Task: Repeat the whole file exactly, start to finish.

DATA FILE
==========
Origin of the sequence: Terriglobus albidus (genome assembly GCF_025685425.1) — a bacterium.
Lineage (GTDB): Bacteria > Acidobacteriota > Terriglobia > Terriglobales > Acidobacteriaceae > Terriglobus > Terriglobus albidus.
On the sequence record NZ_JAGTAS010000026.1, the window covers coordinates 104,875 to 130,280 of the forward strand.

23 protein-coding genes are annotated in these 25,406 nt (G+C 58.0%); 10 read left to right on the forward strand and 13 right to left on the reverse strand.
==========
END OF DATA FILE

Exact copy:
Origin of the sequence: Terriglobus albidus (genome assembly GCF_025685425.1) — a bacterium.
Lineage (GTDB): Bacteria > Acidobacteriota > Terriglobia > Terriglobales > Acidobacteriaceae > Terriglobus > Terriglobus albidus.
On the sequence record NZ_JAGTAS010000026.1, the window covers coordinates 104,875 to 130,280 of the forward strand.

23 protein-coding genes are annotated in these 25,406 nt (G+C 58.0%); 10 read left to right on the forward strand and 13 right to left on the reverse strand.